IWSG—June odds and sods

InsecureWritersSupportGroup
The Insecure Writer’s Support Group virtually meets the first Wednesday of each month, and lets us share struggles, triumphs, quandaries, and fears. This month’s question is:

 Of all the genres you read and write, which is your favorite to write in and why?

I’ve lived and breathed all things historical since childhood. History was always my favorite subject, and I never understood why so many people complain about it being boring and irrelevant. I loved learning about how people lived in other eras—clothes, food, toys, jobs, houses, pastimes, books, cars, world events.

My secondary love is soft sci-fi. It’s the opposite side of the coin from hist-fic, in that it images worlds in future eras. Both genres also require research. If your story is set in the far future, you have to know about all the predicted developments.

I know this is cliché, but I got interested in sci-fi when I discovered Isaac Asimov at age eleven. He had several stories in a book of sci-fi/futuristic stories we read in my fifth grade English class, including the first one. I was so enraptured by these imagined future worlds, I began reading all I could find about predicted future life (houses, foods, space colonies, undersea towns, leisure space travel, holographic movies, etc.).

I’m doing JuNoWriMo again, and got off to a very slow start due to my main focus being checking the updated file of my alternative history. I fully take the blame for not getting back to it at least several months earlier. Knowing I had to finish it by July was exactly what I needed for one final, major push to finish it already, but I didn’t allot enough time for stepping away to lose familiarity and develop fresh eyes.

Thus, even though I did read it through a few times, I found a LOT of little errors that slipped through. Nothing major, but just typos, misplaced words, missing words, things like that. That’s so unlike me. With all my other published books, I went through them so many times I got sick of looking at them, and only found a few tiny things here and there after the fact.

This was a very important lesson learnt, to always step aside for at least a few months before going back in to edit. Even if a book only needs fairly light editing, that can’t be accomplished properly if you’re flying through it under the gun and immediately went from typing the final word to editing. You’re still blind to your own errors.

I also began doing research for my story for the current IWSG Anthology contest. I’ve never written fantasy before, but there’s a first time for everything. Without giving too much away, my story will be set in 737 Japan, during the Nara period (the penultimate era of classical Japanese history). I’m excited to finally write an entire story in Japan, and to go much deeper back into history than I’ve ever gone before.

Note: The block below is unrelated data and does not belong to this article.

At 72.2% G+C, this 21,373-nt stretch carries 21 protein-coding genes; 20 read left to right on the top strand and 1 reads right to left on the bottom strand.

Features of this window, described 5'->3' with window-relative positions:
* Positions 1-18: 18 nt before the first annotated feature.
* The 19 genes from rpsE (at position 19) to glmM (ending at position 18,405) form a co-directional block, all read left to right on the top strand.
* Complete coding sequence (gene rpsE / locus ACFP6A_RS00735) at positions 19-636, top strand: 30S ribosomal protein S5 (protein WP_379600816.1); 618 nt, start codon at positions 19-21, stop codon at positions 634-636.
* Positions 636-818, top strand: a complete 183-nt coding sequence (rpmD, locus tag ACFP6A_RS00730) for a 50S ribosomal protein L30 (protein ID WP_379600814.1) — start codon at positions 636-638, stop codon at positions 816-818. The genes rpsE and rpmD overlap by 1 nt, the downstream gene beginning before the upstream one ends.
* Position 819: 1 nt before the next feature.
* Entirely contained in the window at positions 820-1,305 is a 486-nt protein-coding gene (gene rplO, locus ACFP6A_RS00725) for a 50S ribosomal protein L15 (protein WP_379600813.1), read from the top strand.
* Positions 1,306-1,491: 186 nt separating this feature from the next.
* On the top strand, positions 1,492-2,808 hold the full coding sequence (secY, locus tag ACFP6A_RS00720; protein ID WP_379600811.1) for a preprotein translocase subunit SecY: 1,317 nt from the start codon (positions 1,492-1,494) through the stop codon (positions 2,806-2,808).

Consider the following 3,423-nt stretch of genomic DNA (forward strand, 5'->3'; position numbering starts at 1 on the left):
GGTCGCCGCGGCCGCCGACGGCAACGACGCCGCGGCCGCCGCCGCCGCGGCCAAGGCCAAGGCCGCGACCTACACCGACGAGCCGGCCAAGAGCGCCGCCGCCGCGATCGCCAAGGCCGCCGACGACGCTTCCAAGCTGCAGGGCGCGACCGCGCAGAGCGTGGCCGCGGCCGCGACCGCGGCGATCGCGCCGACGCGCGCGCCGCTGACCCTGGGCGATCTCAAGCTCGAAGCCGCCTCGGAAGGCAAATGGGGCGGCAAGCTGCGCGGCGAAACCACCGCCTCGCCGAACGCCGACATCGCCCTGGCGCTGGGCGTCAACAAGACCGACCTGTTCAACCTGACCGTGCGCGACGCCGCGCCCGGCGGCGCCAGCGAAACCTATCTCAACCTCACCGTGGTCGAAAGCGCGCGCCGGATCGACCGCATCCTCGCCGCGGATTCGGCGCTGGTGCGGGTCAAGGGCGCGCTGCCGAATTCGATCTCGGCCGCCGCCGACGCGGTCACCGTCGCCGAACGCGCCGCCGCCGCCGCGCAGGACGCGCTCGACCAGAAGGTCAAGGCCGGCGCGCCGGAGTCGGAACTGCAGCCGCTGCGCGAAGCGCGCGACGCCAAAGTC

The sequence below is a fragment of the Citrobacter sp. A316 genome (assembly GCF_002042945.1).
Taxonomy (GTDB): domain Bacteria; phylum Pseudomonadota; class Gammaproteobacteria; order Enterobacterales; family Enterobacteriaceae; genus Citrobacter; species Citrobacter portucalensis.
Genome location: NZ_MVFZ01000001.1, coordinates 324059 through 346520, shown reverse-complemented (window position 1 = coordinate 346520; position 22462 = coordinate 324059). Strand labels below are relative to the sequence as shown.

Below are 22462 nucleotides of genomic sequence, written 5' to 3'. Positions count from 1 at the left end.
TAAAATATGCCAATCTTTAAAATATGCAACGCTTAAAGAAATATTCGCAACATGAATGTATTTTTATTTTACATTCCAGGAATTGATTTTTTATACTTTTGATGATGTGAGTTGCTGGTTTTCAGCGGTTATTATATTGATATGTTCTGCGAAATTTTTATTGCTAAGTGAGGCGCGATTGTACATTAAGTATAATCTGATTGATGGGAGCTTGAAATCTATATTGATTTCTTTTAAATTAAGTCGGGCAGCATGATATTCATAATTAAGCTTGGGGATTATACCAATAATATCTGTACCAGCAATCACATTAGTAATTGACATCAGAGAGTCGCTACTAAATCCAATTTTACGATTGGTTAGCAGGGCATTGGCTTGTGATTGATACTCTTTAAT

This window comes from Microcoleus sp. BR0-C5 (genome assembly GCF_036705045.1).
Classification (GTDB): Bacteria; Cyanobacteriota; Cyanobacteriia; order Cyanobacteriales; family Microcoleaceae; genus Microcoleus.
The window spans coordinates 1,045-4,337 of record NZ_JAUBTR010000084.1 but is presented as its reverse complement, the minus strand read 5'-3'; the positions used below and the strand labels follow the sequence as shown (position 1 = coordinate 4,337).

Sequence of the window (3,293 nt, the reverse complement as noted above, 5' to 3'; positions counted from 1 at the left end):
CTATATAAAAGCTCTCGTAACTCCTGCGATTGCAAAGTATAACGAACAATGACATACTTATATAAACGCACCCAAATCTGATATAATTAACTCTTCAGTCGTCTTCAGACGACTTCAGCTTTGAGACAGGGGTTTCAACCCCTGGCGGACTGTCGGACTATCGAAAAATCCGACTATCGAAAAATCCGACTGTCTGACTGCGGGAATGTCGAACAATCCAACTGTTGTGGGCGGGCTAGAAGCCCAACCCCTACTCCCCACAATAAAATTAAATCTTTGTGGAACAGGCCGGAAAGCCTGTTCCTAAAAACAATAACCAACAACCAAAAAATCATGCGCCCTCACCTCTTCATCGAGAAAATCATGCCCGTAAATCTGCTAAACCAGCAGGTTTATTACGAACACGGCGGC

King Cerdic of Wessex, my 48-greats-grandpap and earliest verified ancestor, 4??–534

I recently discovered I’m a direct descendant of the Medieval Scottish and Anglo–Saxon kings, and would love to write a historical about my awesome 36-greats-grandpap King Alfred the Great. He was a fellow person of letters and scholar.

In spite of my royal lineage, I’m proudest to discover President Washington is one of my cousins. It’s an unbelievable honor to share blood with the father of my country.

Have you ever belatedly discovered a book wasn’t edited as well as it should’ve been? Would you write about one of your ancestors?

10 thoughts on “IWSG—June odds and sods

  1. Wow! George Washington AND kings??? That is so, so exciting – especially for a history buff like yourself, I’ll bet.

    I so agree with you on giving time between writing and editing to come back with fresh eyes.

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  2. I think it’s neat when writers have a knack for historical fiction and/or science fiction. Those are two genres I don’t think I’ll ever write. I just don’t have the skill set for them.

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  3. You do seem to have a gift for writing historical fiction. I prefer reading historical fiction or history non-fiction to the more fanciful types of fiction. I grew up reading a lot of sci-fi, but I prefer it to be “soft” as you so well described it.

    Arlee Bird
    Tossing It Out

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  4. The new anthology is right up your alley. You share so many unique historical photos that enhance your historical fiction. Have a great month.

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  5. I look forward to that Japanese tale. It’s a history that’s fascinating yet I know little about it. Now your wow-ancestors I do. My family tree dwindles out about 1600 or so.

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